Group A Patient #A1: F, 39 years old Bruise reduction: #2: day 9 #4: day 10 #1 & #: day 11 Patient #A2: F, 41 years old Bruise reduction: #2: day 8 #1, 3 & 4: day 11 Patient #A3: M, 41 years old Bruise reduction: #2: day 10 #1, 3 & 4: day 13 Patient #A4: F, 35 years old Very fast reduction in bruises #1 & 2 Patient #A5: M, 39 years old Bruise reduction: #1 & 2: day 11 #3 & 4: day 14 Patient #A6: M, 43 years old Bruise reduction: #2: day 11 #1, 3 & 4: day 13 Group B Patient #B1: F, 44 years old Bruise reduction: #1 9 days #3: 10 days #2 & 4: 12 days Patient #B2: F, 42 years old Bruise reduction: #1: 11 days #2: 12 days #3 & #4: 13 days Patient #B3: F, 38 years old Bruise reduction: #1: 11 days #4: 12 days #2 & #3: 13 days Patient #B4: M, 38 years old Bruise reduction: #1 & #3: 10 days #2: 12 days #4: 13 days Patient #B5: F, 38 years old Bruise reduction: #3: 11 days #1 & #2: 12 days #4: 13 days Patient #B6: F, 55 years old Bruise reduction: #2 & #4: 11 days #1 & #3: 12 days
 Group A
 Four of six cases showed a faster reduction of the bruises with cream #2 (two days sooner). The conclusion is that cream #2, which contains 2% nano-sized vitamin K gel is the most effective.
 Group B
 Four of six cases showed a faster reduction of the bruises with cream #1 (two days sooner). Same conclusion as Group A.
Quantitative results in days of reduction of bruises 5% Patient 2% nanosized conventional 0.5% nanosized Untreated A1 9 11 11 10 A2 8 11 11 11 A3 10 13 13 13 A4 10 10 13 13 A5 11 11 14 14 A6 11 13 13 13 B1 9 12 10 12 B2 11 12 13 13 B3 11 13 13 12 B4 10 12 10 13 B5 12 12 11 13 B6 11 12 12 11 Total 123 142 144 148 Averge 10.25 11.83 12.00 12.33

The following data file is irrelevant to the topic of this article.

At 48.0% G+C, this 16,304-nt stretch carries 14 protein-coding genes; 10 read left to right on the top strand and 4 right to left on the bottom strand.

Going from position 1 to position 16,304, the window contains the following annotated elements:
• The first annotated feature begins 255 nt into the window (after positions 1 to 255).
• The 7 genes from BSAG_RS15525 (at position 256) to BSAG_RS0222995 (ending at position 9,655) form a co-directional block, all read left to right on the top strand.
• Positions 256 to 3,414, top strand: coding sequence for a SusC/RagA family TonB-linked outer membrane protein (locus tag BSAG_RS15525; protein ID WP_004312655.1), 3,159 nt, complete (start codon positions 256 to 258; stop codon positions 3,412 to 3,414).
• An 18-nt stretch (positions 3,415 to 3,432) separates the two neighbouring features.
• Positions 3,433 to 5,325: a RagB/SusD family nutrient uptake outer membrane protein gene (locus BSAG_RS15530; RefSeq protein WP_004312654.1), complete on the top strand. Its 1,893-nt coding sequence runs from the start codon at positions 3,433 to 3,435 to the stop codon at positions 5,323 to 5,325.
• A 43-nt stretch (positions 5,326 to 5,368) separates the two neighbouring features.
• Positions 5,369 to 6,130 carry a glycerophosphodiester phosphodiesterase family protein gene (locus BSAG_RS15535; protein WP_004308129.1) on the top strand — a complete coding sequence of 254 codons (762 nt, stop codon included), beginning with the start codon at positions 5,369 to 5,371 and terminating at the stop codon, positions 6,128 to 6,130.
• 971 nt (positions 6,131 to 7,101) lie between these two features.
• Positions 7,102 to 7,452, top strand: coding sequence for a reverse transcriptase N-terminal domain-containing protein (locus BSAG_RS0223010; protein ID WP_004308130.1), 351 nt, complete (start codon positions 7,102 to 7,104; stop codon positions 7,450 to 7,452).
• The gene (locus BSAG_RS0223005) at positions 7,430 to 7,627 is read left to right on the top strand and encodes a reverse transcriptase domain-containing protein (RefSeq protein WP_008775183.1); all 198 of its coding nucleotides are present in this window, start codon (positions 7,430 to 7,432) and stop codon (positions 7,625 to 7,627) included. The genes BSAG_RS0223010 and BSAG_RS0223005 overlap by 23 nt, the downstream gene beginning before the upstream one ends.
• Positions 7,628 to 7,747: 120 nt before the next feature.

Many improvements, modifications and additions will be apparent to the skilled artisan without departing from the spirit and scope of the present invention as described herein.
|Cited Patent||Filing date||Publication date||Applicant||Title|
|US2151733||May 4, 1936||Mar 28, 1939||American Box Board Co||Container|
|CH283612A *||Title not available|
|FR1392029A *||Title not available|
|FR2166276A1 *||Title not available|
|GB533718A||Title not available|
|Citing Patent||Filing date||Publication date||Applicant||Title|
|US7745494||Apr 12, 2006||Jun 29, 2010||Albert Einstein College Of Medicine Of Yeshiva University||Vitamin K for prevention and treatment of skin rash secondary to anti-EGFR therapy|
|US8283382||May 26, 2010||Oct 9, 2012||Albert Einstein College Of Medicine Of Yeshiva University||Vitamin K for prevention and treatment of skin rash secondary to anti-EGFR therapy|
|US8815953||Mar 12, 2009||Aug 26, 2014||Spectrum Pharmaceuticals, Inc.||Formulations of vitamin K analogs for topical use|
|US20130011336 *||Sep 11, 2009||Jan 10, 2013||Nitto Denko Corporation||Imaging agents of fibrotic diseases|
|EP1849481A1 *||Jan 6, 2006||Oct 31, 2007||Rohto Pharmaceutical Co., Ltd.||Composition for external use|
|EP2305224A2||Apr 12, 2006||Apr 6, 2011||The Albert Einstein College Of Medicine Of Yeshiva University||Vitamin K analog for treatment of skin or mucosal ulceration|
|EP2494965A2||Apr 12, 2006||Sep 5, 2012||The Albert Einstein College Of Medicine Of Yeshiva University||Vitamin K for Prevention and Treatment of Skin Rash Secondary to Anti-EGFR Therapy|
|WO2009114745A1 *||Mar 13, 2009||Sep 17, 2009||Hana Biosciences, Inc.||Formulations of vitamin k analogs for topical use|
|WO2011153513A2 *||Jun 3, 2011||Dec 8, 2011||Latitude Pharma||Nanoemulsion composition containing vitamin k|
|International Classification||A61Q19/00, A61K8/67|
|Cooperative Classification||B82Y5/00, A61K8/67, A61Q19/00, A61K2800/413|
|European Classification||B82Y5/00, A61K8/67, A61Q19/00|